See 2014 Ford Performance Review, Cronkhite Decl.
Ex. 1, (Ford received a 3 out of 5 for “[i]nspires
others to excel and trains thoroughly”); Ford Dep.
59-63; DeLozier Dep. 23-25, 29-30, 36-37. She resisted and
resented working weekends. See Ford Dep. 31-33;
Cronkhite Decl. ¶ 8. She also failed to notify the other
departments of nearly three dozen reservations before taking
scheduled medical leave. See DeLozier Decl. ¶
30; Ramage Decl. ¶ 17; Ford Dep. 92 (testifying, when
asked why she didn't enter the reservations, “I
don't know that I didn't enter” them); Ford
Statement of Facts ¶ 39 (suggesting guests' plans
were not yet definitive). In addition, Ford apparently did
not respect DeLozier. See, e.g., Sept. 28, 2016 Ford
Email to Dan Snider, DeLozier Decl. Ex. 11 (emailing Snider
that DeLozier was “[f]eathering his own cap rather than
caring about Alotian.”).
Ford was on medical leave, her duties were divided between
several employees. See Duties Assignments, DeLozier
Decl. Ex. G, Doc. No. 15-7, DeLozier Decl. ¶ 29. When
she returned from leave, she was fired, Ford Dep. 76-78,
DeLozier Decl. ¶¶ 38-39, Cronkhite Decl.
¶¶ 11-12, and her former duties remained dispersed,
DeLozier Decl. ¶ 40. Some of those duties were absorbed
into a new position, Director of Member Relations. DeLozier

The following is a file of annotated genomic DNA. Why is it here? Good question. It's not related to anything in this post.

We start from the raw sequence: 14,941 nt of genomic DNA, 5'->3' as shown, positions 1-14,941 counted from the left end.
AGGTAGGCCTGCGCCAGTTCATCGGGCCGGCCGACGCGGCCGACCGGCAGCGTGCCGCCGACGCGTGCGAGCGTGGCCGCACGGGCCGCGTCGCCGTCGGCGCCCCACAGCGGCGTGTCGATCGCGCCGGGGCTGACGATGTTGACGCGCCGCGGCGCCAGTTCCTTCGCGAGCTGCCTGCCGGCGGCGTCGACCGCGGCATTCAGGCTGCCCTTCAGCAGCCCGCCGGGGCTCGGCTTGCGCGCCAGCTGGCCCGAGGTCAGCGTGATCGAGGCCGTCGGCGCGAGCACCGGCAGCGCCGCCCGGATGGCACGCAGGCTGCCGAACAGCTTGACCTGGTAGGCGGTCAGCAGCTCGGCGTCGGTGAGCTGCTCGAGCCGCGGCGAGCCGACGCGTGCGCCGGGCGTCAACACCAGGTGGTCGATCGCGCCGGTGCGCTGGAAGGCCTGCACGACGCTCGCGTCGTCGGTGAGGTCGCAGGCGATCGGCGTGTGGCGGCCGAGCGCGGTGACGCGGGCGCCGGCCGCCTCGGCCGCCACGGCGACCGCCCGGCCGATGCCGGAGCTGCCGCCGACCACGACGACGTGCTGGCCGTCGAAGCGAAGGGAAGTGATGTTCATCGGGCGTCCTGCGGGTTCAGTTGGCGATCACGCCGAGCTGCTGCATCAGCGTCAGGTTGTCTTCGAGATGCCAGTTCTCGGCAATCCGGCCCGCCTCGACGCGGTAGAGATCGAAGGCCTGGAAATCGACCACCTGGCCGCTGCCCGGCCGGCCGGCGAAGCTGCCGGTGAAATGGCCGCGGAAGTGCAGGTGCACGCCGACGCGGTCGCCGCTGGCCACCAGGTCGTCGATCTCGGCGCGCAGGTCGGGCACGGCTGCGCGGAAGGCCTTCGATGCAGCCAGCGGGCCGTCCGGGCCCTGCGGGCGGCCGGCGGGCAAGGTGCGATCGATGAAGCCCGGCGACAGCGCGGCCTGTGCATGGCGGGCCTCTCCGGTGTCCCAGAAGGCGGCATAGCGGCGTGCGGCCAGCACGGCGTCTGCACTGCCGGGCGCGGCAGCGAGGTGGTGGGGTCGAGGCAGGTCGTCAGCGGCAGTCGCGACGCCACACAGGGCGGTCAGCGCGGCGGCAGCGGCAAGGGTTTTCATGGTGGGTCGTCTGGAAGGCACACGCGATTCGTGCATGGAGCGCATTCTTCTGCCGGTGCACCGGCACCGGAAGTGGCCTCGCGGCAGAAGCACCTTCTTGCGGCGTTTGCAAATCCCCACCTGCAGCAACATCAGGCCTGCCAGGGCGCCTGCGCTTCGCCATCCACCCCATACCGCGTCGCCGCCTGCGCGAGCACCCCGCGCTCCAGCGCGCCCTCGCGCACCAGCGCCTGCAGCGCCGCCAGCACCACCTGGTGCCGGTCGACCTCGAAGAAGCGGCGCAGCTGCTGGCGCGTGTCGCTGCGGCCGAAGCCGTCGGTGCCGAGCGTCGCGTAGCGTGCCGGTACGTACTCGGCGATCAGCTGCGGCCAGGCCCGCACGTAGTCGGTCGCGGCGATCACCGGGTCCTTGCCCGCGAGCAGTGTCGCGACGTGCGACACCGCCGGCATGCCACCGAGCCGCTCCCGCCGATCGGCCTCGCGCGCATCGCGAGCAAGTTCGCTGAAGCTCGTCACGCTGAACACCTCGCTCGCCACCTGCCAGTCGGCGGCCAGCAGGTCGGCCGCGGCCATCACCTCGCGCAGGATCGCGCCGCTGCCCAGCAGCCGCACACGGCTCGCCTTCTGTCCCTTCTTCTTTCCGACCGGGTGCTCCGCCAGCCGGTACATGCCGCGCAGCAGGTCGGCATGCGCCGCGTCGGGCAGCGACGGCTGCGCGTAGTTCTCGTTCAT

Decl. ¶ 41 & Ex. 9, Job Description; Ramage Decl.
¶ 21. O n e w e e k a f te r For d w a s fired, Ramage
was promoted to this new position with a salary of $70, 000.
Ramage Decl. ¶¶ 21, 23.
filed a charge of discrimination with the Equal Employment
Opportunity Commission and was given her right to sue.
See Charge of Discrimination. She timely sued.
judgment is appropriate when there is no genuine dispute as
to any material fact, and the moving party is entitled to
judgment as a matter of law. See Fed. R. Civ. P.
56(a); Anderson v. Liberty Lobby Inc., 477 U.S. 242,
249-50 (1986). Once the moving party demonstrates that there
is no genuine dispute of material fact, the non-moving party
may not rest upon the mere allegations or denials in his
pleadings. Holden v. Hirner, 663 F.3d 336, 340 (8th
Cir. 2011). Instead, the non-moving party must produce
admissible evidence demonstrating a genuine factual dispute
requiring a trial. Id.
a party fails to properly support an assertion of fact or
fails to properly address another party's assertion of
fact as required by Rule 56(c), the court may consider the
fact undisputed for purposes of the motion.”
Fed.R.Civ.P. 56(e)(2). All reasonable inferences must be
drawn in a light most favorable to the nonmoving party,
Holland v. Sam's Club, 487 F.3d 641, 643 (8th
Cir. 2007), but a plaintiff's own self-serving,
conclusory allegations in an affidavit or deposition,
standing alone, are insufficient to defeat summary judgment,
Haas v. Kelly Services, 409 F.3d 1030, 1034 (8th
Cir. 2005). The evidence is not weighed, and no credibility
determinations are made. Jenkins v. Winter, 540 F.3d
742, 750 (8th Cir. 2008).
Alotian's motion for summary judgment is granted on
Ford's claim that the Alotian fired her and gave other